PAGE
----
Research on generations and news articles frequently emphasize “differences instead of similarities.”
The conventional thinking regarding generations may be biased in favor of the upper class.As they age, pursue careers, and start children, people can and do change.
Therefore, when I indicated that using Shorts to reach Gen Z was “a tactical discussion,” I may have confused my ideas about producing short-form material with my views about focusing on a generation that is younger than both my children, who are Millennials, and both Boomers like me.
I hope I’ve finally made everything clear.
YouTube Brandcast 2023
The second event was Brandcast, the 12th annual presentation of YouTube’s advertisers, which took place on May 17, 2023 in New York City’s David Geffen Hall at Lincoln Center.
The newly appointed YouTube executive bench, which includes CEO Neal Mohan, CBO Mary Ellen Coe, and Google President Sean Downey, took the podium to discuss their goals, content, and user success.
Because Brandcast was part of the Upfronts, YouTube tackled a topic that was only mentioned in passing at its NewFront event a couple of weeks earlier: connected TV (CTV).
Among the things that YouTube told advertisers who attended Brandcast were:
- YouTube is the leader in streaming watch time, ahead of Netflix, according to Nielsen’s total TV and streaming report for the US in December 2022.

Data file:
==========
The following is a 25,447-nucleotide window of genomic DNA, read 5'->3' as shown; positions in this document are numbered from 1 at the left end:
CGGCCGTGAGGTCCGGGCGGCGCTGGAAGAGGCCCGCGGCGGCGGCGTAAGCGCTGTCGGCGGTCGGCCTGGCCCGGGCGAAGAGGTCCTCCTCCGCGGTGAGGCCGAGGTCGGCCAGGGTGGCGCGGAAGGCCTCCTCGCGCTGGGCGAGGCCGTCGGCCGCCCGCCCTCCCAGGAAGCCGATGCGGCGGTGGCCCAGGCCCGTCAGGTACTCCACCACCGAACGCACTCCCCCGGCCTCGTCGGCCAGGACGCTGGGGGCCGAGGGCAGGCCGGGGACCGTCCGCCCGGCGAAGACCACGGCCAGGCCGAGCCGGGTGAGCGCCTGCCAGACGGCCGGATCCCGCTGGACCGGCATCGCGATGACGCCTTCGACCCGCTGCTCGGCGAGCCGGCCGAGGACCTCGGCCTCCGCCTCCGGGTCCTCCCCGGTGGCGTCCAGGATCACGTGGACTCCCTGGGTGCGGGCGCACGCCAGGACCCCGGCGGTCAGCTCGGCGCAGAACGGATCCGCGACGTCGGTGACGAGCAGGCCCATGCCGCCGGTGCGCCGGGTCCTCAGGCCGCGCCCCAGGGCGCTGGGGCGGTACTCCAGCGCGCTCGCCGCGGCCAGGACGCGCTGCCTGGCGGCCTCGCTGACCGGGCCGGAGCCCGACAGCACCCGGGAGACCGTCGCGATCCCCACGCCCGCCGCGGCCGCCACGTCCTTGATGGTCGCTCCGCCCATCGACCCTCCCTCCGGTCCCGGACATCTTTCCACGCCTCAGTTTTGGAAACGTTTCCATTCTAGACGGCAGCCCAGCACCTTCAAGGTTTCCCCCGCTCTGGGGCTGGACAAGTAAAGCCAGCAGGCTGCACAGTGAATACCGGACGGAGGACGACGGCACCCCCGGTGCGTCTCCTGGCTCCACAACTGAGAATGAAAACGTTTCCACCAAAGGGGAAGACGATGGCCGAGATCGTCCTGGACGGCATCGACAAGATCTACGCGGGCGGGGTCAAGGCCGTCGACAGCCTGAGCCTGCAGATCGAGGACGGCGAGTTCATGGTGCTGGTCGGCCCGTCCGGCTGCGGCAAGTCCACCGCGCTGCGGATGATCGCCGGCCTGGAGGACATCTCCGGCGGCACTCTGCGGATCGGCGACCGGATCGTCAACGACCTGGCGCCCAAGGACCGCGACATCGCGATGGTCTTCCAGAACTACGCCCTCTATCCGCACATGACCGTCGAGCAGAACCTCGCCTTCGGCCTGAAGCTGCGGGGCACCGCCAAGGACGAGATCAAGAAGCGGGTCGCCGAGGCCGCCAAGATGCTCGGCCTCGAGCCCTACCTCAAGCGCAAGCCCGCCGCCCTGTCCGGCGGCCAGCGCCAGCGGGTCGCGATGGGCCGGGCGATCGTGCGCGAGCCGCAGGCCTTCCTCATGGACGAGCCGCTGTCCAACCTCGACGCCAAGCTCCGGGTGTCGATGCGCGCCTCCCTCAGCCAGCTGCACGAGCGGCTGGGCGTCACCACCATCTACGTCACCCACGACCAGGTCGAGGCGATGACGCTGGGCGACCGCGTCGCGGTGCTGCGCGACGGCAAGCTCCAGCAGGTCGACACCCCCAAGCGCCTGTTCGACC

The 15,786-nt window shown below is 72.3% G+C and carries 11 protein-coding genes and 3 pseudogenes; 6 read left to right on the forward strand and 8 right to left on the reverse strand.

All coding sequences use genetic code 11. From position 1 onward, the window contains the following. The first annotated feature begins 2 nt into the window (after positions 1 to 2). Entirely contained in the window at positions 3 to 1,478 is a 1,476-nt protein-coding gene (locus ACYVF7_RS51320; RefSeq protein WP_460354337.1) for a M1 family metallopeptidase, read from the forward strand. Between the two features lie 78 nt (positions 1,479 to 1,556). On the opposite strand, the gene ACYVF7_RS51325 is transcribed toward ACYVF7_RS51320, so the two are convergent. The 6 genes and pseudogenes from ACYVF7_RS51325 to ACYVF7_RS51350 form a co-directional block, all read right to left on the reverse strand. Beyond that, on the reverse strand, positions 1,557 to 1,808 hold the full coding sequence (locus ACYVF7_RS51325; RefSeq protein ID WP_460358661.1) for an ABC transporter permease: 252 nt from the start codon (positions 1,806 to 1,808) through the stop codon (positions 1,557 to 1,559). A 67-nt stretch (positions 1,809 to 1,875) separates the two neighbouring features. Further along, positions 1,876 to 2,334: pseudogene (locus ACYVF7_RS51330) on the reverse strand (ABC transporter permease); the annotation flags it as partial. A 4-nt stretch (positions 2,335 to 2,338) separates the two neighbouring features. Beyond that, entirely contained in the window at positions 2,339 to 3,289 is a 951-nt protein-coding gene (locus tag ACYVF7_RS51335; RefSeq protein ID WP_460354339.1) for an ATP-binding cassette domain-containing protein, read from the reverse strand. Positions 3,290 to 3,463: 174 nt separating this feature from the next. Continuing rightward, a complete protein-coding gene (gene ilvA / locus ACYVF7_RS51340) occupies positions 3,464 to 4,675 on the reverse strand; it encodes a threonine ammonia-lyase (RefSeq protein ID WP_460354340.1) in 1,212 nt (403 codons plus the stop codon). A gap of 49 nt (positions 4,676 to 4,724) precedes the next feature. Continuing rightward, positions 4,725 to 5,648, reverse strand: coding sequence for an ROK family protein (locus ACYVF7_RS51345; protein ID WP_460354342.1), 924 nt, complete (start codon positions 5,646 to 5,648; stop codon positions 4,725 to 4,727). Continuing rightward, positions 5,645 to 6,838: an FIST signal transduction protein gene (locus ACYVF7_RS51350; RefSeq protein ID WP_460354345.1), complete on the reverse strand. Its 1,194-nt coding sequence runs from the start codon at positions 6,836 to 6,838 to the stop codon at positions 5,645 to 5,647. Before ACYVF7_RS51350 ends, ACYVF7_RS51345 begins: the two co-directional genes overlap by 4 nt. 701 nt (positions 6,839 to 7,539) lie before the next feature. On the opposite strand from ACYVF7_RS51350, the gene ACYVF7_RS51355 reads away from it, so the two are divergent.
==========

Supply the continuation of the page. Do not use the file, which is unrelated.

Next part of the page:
- YouTube reached over 150 million people on connected TVs in the United States, according to Nielsen data.
- YouTube CTV accounts for over 52% of ad-supported streaming watch time on connected TVs among people aged 18+, according to data from Nielsen SPR.
- Over 30% of YouTube viewers in the US aged P18+ could not be reached by other ad-supported streaming services in October 2022, according to data from Nielsen NMI.
- Over 70% of YouTube Select campaign impressions landed on TV Screens in the US in December 2022, according to YouTube internal data.
YouTube revealed earlier this year that it has taken over as the new home of NFL Sunday Ticket.
Coe discussed YouTube’s collaboration with the NFL Sunday Ticket at Brandcast, as well as the distinctive chances it is giving sports fans to watch sports on YouTube and YouTube TV.
According to Coe, there will be even more unique programming as a result of YouTube’s agreement with the NFL, such as Game Day All Access, which allows fans to see athletes with microphones on take viewers onto the sidelines during a match.
She also disclosed that at the start of the football season this year, YouTube would debut “NFL Creator of the Week,” a new original Shorts series on the NFL’s YouTube channel.
This means that advertisers can reach football fans across the complete library of NFL content on YouTube, whether they’re watching highlights, post-game analysis, or other related material on YouTube or watching live games on YouTube TV and Primetime Channels.
Roger Goodell, the commissioner of the National Football League (NFL), and Donald De La Haye Jr., a YouTuber known online as Deestroying, were featured on Brandcast to demonstrate how this cooperation might proceed.
They teamed up to share the highlights of YouTube football culture as well as how marketers may participate.
For instance, Goodell disclosed that YouTube’s NFL video garnered 1.9 billion views and a 27% year-over-year increase in watch time.
Since then, we’ve heard that, according to Tinuiti, CTV ad expenditure on YouTube increased significantly in Q2 2023, much outpacing that of its streaming rivals.
YouTube will earn $2.89 billion in US CTV ad revenue this year, second only to Hulu, according to Insider Intelligence, formerly known as eMarketer.